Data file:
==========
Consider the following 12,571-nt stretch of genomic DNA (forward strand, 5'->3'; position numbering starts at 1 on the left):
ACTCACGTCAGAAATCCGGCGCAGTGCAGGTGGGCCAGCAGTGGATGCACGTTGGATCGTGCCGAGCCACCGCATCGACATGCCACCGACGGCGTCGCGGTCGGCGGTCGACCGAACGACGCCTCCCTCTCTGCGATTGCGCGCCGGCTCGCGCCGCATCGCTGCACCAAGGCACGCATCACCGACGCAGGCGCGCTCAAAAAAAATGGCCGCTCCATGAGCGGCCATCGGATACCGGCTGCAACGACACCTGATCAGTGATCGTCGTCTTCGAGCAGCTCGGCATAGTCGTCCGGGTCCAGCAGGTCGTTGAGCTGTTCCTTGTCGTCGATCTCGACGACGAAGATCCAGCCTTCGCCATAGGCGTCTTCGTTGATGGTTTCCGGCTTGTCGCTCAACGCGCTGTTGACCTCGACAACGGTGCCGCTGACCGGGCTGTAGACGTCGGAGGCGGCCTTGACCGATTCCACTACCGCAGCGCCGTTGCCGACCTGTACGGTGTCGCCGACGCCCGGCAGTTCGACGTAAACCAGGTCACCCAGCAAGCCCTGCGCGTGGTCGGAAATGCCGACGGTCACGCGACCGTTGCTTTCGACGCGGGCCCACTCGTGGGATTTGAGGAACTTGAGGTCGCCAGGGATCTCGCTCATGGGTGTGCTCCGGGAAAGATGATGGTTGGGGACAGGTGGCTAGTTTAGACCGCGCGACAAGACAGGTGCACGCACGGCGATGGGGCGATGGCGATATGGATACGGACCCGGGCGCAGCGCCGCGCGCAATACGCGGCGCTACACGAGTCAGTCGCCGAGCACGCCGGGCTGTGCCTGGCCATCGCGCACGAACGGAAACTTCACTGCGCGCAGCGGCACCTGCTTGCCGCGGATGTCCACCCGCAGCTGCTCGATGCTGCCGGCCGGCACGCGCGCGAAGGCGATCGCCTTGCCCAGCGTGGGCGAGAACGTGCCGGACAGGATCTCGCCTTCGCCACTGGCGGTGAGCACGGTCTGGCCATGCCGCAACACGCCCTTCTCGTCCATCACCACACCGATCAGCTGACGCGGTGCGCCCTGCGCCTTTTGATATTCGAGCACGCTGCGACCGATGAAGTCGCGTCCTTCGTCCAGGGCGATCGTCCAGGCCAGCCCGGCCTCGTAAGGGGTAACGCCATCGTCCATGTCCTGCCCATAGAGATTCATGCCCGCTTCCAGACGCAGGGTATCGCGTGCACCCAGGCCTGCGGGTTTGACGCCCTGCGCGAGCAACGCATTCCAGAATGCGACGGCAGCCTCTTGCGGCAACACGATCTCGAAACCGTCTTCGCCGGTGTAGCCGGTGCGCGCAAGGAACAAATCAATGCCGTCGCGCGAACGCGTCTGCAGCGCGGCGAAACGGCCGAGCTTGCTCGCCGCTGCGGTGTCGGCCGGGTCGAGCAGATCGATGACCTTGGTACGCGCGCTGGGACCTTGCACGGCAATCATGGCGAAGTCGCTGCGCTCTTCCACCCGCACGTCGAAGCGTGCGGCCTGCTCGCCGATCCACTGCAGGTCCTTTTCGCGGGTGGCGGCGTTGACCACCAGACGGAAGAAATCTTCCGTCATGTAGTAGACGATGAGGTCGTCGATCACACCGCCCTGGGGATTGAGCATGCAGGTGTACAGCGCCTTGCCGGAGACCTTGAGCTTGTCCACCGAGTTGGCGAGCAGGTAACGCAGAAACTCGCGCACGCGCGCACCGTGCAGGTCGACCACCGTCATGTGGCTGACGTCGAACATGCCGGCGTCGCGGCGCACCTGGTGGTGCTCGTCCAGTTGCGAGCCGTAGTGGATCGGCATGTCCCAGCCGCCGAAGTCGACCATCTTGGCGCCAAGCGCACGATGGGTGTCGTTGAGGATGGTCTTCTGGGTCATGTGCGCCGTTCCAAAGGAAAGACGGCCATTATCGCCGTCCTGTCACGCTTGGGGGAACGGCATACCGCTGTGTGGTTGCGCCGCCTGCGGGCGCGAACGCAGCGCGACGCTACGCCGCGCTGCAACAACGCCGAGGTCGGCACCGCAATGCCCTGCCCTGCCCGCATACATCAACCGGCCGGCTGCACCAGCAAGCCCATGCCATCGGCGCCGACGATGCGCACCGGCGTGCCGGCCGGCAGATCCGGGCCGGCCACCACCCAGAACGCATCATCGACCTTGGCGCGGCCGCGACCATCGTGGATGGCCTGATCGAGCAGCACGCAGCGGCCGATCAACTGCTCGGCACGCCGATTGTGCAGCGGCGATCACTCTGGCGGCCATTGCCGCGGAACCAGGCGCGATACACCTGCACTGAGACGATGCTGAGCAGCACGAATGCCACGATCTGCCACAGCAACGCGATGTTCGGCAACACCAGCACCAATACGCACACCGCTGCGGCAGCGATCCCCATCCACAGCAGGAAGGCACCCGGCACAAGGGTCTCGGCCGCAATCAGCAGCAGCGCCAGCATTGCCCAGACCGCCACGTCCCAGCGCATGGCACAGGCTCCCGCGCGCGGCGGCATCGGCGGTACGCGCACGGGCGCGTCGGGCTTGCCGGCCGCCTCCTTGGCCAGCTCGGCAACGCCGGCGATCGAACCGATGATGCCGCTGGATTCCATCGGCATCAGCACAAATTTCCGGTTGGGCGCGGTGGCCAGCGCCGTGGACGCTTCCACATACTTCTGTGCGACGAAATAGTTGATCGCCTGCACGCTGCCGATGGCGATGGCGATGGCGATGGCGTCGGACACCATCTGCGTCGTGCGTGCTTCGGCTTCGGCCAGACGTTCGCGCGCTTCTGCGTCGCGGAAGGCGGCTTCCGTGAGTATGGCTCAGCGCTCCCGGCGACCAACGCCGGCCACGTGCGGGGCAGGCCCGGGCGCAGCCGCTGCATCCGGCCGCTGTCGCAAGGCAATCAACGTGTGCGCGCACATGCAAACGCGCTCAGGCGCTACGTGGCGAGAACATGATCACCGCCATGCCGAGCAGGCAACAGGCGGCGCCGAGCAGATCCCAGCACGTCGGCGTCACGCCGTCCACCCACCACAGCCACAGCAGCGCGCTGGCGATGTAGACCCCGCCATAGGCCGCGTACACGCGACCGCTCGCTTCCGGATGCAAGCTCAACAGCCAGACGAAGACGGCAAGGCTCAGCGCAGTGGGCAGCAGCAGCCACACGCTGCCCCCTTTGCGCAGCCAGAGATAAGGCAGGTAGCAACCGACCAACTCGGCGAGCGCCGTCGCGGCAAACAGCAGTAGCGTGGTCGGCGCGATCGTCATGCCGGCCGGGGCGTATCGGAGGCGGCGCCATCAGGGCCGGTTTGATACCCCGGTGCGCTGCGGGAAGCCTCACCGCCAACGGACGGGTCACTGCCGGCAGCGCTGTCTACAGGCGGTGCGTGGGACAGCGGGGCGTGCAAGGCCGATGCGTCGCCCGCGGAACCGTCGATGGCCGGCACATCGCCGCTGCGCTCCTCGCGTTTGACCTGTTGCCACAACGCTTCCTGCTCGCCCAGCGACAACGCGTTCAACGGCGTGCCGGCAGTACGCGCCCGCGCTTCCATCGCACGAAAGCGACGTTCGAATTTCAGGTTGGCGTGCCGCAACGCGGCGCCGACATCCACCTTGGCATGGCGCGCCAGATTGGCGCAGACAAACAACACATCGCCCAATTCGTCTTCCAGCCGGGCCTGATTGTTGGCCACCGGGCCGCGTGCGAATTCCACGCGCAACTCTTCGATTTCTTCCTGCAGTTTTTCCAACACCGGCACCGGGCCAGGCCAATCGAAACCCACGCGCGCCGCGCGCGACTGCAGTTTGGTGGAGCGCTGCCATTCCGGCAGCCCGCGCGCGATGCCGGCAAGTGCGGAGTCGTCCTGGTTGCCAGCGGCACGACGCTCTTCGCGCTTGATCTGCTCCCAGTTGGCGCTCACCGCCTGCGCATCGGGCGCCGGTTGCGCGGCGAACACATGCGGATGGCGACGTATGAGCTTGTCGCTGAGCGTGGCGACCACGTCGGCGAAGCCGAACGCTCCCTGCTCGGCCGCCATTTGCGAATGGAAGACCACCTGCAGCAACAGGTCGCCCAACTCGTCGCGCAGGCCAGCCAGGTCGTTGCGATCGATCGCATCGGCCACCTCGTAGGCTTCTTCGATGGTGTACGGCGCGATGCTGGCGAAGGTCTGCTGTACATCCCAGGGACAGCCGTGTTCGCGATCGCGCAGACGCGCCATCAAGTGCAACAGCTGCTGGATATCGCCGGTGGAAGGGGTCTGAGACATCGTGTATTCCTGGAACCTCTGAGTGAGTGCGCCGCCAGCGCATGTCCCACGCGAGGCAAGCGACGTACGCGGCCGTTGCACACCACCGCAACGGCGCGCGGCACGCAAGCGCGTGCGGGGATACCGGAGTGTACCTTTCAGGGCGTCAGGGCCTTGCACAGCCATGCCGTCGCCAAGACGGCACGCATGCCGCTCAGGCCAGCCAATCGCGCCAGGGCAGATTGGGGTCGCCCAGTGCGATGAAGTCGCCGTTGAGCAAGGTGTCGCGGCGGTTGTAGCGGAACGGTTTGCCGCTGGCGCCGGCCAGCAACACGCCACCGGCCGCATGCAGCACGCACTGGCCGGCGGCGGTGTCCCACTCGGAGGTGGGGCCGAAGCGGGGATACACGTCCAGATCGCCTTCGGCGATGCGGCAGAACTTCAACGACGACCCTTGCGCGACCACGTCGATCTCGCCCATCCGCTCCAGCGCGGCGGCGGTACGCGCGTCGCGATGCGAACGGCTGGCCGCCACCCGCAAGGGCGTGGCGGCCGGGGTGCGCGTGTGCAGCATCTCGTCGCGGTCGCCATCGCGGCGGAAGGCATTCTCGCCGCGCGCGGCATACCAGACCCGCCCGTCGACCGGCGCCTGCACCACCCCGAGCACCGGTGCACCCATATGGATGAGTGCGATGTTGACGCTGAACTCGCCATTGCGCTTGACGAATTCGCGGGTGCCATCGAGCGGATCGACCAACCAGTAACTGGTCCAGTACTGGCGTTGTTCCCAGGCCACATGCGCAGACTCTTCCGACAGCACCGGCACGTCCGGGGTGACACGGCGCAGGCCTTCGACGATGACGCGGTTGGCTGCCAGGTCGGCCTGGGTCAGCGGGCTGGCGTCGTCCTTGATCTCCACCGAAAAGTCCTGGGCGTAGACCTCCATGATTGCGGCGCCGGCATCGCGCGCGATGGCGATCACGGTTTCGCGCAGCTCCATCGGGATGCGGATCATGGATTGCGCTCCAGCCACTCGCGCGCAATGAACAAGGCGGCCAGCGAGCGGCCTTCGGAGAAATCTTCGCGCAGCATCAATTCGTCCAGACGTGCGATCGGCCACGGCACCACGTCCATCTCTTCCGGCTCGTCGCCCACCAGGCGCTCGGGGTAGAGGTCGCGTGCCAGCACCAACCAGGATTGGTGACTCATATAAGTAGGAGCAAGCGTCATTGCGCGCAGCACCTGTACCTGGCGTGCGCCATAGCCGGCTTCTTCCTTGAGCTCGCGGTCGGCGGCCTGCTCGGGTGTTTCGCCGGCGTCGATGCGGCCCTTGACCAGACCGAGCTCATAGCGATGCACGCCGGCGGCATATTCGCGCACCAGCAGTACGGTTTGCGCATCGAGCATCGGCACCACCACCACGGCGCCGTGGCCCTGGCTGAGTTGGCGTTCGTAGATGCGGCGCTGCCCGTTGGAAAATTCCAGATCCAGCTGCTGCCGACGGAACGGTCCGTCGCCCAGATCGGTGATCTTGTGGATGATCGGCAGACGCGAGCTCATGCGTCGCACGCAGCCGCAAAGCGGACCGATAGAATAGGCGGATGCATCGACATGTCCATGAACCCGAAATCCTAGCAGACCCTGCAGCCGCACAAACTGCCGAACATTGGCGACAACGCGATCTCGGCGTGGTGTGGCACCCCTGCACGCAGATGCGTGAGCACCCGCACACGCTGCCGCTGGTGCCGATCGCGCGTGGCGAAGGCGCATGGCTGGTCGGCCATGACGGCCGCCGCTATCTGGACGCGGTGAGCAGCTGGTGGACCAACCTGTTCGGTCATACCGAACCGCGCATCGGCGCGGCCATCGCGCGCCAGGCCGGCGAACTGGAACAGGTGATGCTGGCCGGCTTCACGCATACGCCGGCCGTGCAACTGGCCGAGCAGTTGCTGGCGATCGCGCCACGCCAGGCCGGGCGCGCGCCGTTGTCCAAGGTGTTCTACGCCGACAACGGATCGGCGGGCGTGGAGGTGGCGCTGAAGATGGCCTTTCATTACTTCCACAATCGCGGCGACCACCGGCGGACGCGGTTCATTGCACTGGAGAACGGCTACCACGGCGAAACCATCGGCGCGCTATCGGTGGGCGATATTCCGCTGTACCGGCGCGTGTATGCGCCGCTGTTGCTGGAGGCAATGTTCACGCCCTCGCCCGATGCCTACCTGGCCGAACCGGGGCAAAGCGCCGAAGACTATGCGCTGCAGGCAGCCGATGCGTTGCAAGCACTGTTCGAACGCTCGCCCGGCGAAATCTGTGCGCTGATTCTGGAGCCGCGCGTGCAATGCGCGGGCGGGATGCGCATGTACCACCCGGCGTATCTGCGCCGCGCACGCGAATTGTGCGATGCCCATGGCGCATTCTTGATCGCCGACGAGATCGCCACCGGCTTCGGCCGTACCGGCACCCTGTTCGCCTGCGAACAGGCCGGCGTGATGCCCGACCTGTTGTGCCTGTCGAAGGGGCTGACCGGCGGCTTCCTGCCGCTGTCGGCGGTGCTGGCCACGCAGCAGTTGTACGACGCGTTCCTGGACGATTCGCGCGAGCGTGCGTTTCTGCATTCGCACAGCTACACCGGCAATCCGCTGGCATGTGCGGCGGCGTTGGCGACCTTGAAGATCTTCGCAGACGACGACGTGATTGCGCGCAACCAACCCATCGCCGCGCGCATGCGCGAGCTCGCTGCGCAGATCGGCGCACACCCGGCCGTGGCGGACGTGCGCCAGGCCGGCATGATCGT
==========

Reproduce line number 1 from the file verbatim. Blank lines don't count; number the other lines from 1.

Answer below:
Consider the following 12,571-nt stretch of genomic DNA (forward strand, 5'->3'; position numbering starts at 1 on the left):